Thomas Jeppe, Tea Time

Exemplary of what the artist calls ‘Abstract Journalism’, this project delves into the pomp and ceremony that surrounds tea.


Thomas Jeppe ‘Der Philosophe’ 2012 Oil and enamel on canvas, wood 123 x 153 cm

Thomas Jeppe’s durational project Asiatische Adlernase was first conceived following a 2010 interview with ‘a German gallerist (Florian Baron) who left the art world in search of a prestigious cultural form with a foundation of objective reasoning.’ For the gallerist, such an object was to be found in Taiwanese tea.

The conversation between Florian Baron, Thomas Jeppe, and his friend and collaborator Thomas Baldischwyler, revealed the former’s attempted introduction of Taiwanese tea practices into Germany to be marred in complex cultural structures, ‘primarily stemming from the clichéd divide, East and West,’ explains a press release

Born in 1984 in Australia, as an artist Thomas Jeppe focuses on the social histories around cultural production, working with painting, photography, sculpture, and publishing. 


Japanese prestige

In 2012, Thomas Jeppe took his own trip to Taiwan, ‘informed by the themes of master culture, vernacular rituals, anti-globalism, and the difficulties of cultural transposition.’ During his research into tea, the artist drew on Kakuzo Okakura’s 1906 Book of Tea, published in Japan, which he calls a catalyst for a culture of prestige that surrounded tea beginning in the 20th century. Throughout conversations with his collaborators, Thomas Jeppe provides meticulous facts. ‘I was reading The Book Of Tea about tea rooms in Japan… Always the smallest room in the house, ten square feet. But they also say that there’s as much effort and thought put into constructing this room as there is in any mansion.’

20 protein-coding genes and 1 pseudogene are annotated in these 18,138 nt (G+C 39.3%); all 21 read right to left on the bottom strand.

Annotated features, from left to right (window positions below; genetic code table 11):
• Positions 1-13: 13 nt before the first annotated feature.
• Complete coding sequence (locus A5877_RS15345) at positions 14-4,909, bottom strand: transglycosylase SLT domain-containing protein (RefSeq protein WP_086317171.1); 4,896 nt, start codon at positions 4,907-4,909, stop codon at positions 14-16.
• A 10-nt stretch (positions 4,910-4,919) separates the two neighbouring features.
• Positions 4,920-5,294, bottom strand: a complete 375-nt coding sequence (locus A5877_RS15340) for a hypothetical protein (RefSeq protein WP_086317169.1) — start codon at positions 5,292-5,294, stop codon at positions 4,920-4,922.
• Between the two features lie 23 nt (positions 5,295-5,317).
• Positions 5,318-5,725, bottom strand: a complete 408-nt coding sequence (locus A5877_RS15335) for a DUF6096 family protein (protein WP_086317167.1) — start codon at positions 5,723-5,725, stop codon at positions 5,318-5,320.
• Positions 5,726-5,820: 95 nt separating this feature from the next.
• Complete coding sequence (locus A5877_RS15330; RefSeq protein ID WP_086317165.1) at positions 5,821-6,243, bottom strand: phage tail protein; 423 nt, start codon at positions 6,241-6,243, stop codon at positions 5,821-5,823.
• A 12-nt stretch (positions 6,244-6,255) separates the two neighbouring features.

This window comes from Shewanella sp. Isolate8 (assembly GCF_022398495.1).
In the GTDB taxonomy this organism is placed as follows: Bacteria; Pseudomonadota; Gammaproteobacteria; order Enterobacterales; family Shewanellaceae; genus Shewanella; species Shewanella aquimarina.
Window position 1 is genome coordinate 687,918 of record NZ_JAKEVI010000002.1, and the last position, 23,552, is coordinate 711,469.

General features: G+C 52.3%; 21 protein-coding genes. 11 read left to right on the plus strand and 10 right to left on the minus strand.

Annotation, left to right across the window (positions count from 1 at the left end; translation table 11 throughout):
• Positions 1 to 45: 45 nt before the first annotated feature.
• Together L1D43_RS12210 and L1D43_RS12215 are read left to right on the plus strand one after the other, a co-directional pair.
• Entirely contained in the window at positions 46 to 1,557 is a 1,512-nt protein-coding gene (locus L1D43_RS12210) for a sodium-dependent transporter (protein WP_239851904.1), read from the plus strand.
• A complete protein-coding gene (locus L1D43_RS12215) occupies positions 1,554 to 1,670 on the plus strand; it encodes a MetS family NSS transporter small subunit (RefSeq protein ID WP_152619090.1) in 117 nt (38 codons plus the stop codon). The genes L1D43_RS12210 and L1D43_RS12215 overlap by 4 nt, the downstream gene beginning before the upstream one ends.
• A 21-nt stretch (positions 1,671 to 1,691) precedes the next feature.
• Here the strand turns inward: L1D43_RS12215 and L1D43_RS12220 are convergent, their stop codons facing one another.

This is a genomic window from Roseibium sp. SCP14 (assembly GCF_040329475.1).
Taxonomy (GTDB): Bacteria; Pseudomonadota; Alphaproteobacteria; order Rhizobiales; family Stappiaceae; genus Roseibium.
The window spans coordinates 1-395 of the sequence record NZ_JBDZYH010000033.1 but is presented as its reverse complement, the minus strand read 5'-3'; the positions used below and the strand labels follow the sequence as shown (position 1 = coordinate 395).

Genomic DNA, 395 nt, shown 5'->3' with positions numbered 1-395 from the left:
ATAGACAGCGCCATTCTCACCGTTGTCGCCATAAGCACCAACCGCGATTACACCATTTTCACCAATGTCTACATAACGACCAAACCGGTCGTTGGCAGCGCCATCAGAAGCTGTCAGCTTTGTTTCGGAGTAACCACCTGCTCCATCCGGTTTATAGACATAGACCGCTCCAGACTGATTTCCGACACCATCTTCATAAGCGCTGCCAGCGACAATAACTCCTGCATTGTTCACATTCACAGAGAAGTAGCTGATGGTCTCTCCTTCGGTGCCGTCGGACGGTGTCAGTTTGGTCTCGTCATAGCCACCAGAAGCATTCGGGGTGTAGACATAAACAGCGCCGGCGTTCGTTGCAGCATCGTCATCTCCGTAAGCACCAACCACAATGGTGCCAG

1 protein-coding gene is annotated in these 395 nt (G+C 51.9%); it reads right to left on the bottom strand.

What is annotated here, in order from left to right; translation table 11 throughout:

Thomas Jeppe’s extensive research culminated in an exhibition in 2012 at Galerie Conradi in Berlin, featuring six large-scale paintings based on a lamp from a 19th-century Taipei mansion. A publication was also produced in concert with the exhibition featuring the original interview with Florian Baron and Thomas Baldischwyler. The project, comprising interviews, original artworks, exhibitions, and field research, is an exemplary form of what Thomas Jeppe calls ‘Abstract Journalism’, a practice in ‘art-making methodology involving rigorous investigation and lateral digression in the discussion of cultural situations… Abstract Journalism proceeds through divergence, either slight or dramatic, from the original topic or field of enquiry.’


Asiatische Adlernase (2012), a series by Thomas Jeppe, is published by Edition Taube.

Thomas Jeppe ‘Asiatische Adlernase’ (1–6) 2012 Oil and enamel on canvas, wood 253 x 103 cm

Thomas Jeppe ‘Asiatische Adlernase’ (1–6) 2012 Oil and enamel on canvas, wood 253 x 103 cm